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[afro-nets] Improving the Status of Women in Developing Countries

Changing Social Institutions to Improve the Status of Women in
Developing Countries
--------------------------------------------------------------

By Johannes Jütting and Christian Morrisson
Organisation for Economic Co-operation and Development (OECD)
POLICY BRIEF No. 27 - 2005


Available online as Adobe PDF file (28 pp. 847 kB):
http://www.oecd.org/dataoecd/24/32/35155725.pdf

To address gender inequality in a country properly requires
knowledge of the sources and the depth of discrimination. Valid
indicators that capture various aspects of gender inequality are
indispensable for informed policy making. The existing indica-
tors tend to focus on gender disparities related to access to
education, health care, political representation, earnings or
income and so forth.

The aggregate indices that have received the most attention are
the UNDP's Gender Development Index (GDI) and the Gender Empow-
erment Measure (GEM). The UNDP's Human Development Reports cover
both regularly for individual countries. The GDI is an un-
weighted average of three indices that measure gender differ-
ences in terms of life expectancy at birth, gross enrolment and
literacy rates and earned income. The GEM is an unweighted aver-
age of three other variables reflecting the importance of women
in society. They include the percentage of women in parliament,
the male/female ratio among administrators, managers and profes-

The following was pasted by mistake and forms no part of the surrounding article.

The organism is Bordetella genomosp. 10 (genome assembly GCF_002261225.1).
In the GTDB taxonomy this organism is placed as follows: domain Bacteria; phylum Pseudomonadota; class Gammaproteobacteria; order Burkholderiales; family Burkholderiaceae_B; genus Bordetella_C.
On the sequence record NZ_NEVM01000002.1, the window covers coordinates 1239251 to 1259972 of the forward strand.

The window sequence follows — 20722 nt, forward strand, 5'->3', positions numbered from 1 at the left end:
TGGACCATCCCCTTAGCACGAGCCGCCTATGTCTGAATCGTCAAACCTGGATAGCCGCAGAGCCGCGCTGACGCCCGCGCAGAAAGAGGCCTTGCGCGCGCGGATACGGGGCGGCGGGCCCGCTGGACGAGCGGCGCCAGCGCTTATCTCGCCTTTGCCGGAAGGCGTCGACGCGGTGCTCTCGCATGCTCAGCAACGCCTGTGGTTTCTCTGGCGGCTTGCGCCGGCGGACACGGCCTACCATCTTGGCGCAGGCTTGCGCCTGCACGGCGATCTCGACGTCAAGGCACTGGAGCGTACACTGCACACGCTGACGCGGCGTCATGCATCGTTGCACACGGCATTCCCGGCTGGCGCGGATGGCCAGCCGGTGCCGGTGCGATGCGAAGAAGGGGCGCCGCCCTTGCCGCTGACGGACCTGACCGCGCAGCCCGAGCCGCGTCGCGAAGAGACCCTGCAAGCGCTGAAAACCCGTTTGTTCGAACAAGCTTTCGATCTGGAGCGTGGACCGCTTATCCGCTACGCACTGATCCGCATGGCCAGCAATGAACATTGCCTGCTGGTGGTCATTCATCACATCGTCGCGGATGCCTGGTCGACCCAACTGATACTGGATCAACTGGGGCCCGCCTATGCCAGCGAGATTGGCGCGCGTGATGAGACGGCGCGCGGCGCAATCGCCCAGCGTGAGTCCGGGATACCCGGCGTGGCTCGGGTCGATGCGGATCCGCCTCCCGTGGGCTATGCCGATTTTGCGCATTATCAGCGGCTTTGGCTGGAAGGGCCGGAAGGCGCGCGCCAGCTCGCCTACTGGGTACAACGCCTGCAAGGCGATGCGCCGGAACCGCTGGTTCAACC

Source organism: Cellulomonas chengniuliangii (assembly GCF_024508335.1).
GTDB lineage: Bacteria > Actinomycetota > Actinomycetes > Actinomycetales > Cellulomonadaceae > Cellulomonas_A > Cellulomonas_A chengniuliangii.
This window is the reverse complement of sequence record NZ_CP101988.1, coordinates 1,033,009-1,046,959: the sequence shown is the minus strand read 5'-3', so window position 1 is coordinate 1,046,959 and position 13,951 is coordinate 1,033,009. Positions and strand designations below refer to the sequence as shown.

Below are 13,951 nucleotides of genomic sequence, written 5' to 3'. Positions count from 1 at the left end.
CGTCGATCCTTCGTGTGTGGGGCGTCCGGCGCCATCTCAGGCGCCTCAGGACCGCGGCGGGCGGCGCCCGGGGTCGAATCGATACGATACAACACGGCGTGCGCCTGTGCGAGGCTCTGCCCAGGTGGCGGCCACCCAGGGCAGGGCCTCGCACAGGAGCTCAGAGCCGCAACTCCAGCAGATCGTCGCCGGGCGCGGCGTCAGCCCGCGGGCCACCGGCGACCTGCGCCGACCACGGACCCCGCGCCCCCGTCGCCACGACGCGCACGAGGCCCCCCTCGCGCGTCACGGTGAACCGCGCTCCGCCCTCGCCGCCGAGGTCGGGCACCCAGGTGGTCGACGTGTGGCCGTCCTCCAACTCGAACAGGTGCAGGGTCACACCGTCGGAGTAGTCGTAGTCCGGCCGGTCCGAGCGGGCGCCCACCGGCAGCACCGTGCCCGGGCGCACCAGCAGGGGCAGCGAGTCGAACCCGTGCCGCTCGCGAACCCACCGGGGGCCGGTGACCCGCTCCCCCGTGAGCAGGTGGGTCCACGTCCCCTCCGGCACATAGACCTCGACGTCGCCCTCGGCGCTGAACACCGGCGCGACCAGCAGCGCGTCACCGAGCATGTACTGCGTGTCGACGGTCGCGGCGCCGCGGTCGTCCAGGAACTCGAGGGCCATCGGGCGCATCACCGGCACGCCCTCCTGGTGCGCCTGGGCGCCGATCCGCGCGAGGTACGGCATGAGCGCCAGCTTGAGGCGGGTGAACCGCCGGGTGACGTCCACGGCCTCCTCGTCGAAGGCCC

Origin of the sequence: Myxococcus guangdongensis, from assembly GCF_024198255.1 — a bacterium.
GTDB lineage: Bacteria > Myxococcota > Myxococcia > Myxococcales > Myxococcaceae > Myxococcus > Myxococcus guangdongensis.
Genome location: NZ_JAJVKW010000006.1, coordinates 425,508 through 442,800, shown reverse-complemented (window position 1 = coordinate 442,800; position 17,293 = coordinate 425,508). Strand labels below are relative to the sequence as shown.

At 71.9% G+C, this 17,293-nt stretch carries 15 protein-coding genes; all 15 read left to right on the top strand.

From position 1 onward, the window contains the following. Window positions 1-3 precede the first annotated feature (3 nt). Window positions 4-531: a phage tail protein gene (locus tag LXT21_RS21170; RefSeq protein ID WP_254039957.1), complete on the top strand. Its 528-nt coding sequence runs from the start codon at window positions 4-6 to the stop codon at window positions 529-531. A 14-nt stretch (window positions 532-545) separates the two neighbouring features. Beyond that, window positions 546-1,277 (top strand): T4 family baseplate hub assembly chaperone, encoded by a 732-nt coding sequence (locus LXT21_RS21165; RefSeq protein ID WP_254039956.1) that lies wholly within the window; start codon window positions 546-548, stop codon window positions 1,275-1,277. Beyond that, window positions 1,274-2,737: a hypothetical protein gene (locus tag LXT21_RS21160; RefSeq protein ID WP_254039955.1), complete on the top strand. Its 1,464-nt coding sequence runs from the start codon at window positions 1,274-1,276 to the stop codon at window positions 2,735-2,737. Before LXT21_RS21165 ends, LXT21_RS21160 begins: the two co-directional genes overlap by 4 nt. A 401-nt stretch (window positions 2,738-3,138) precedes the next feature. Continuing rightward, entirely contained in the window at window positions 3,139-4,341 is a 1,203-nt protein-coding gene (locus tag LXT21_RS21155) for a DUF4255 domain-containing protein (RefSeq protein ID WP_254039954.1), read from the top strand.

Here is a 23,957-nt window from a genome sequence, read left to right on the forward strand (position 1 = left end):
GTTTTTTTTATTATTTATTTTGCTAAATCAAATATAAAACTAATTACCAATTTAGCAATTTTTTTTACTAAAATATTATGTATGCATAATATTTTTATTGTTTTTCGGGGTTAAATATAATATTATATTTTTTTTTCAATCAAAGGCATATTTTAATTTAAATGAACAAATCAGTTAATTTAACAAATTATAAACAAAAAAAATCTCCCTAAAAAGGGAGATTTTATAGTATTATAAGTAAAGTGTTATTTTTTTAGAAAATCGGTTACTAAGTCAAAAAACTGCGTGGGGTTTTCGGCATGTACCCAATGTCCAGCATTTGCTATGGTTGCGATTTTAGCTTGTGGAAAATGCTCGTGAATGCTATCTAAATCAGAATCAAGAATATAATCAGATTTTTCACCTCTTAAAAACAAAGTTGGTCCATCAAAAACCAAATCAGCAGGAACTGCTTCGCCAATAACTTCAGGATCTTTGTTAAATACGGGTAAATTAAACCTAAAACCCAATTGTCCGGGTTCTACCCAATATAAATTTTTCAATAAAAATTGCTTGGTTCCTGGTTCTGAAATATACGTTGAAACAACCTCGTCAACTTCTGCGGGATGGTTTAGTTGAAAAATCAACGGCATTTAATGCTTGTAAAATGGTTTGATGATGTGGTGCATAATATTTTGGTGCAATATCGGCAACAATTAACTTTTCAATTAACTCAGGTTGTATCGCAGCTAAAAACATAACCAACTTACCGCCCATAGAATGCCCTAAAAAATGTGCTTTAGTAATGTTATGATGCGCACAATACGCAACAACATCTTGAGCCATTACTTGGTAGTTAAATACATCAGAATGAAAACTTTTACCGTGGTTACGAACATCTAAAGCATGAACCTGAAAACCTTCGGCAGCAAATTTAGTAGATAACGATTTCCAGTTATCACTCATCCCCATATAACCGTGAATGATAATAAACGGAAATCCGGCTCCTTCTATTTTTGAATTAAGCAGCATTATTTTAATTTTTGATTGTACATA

sional and technical workers, and the female/male GDP per capita
ratio calculated from female and male shares of earned income.

Both of these indices have a fundamental problem. They measure
the results of gender discrimination rather than attempt to un-
derstand its underlying causes. The school enrolment ratio and
the percentage of women among managers, for example, are useful
in comparing different country situations, but neither explains
why these differences arise. They ignore the institutional
frameworks that govern the behaviour of people and hence the
treatment of women. In most developing countries, especially
poor ones, cultural practices, traditions, customs and social
norms hold the keys to understanding the roots of gender dis-
crimination.

* * * *
This message from the Pan American Health Organization,
PAHO/WHO, is part of an effort to disseminate information Re-
lated to: Equity; Health inequality; Socioeconomic inequality in
health; Socioeconomic health differentials; Gender; Violence;
Poverty; Health Economics; Health Legislation; Ethnicity; Eth-
ics; Information Technology - Virtual libraries; Research & Sci-
ence issues. [DD/ IKM Area] ?Materials provided in this elec-
tronic list are provided "as is". Unless expressly stated other-
wise, the findings and interpretations included in the Materials
are those of the authors and not necessarily of The Pan American
Health Organization PAHO/WHO or its country members?.
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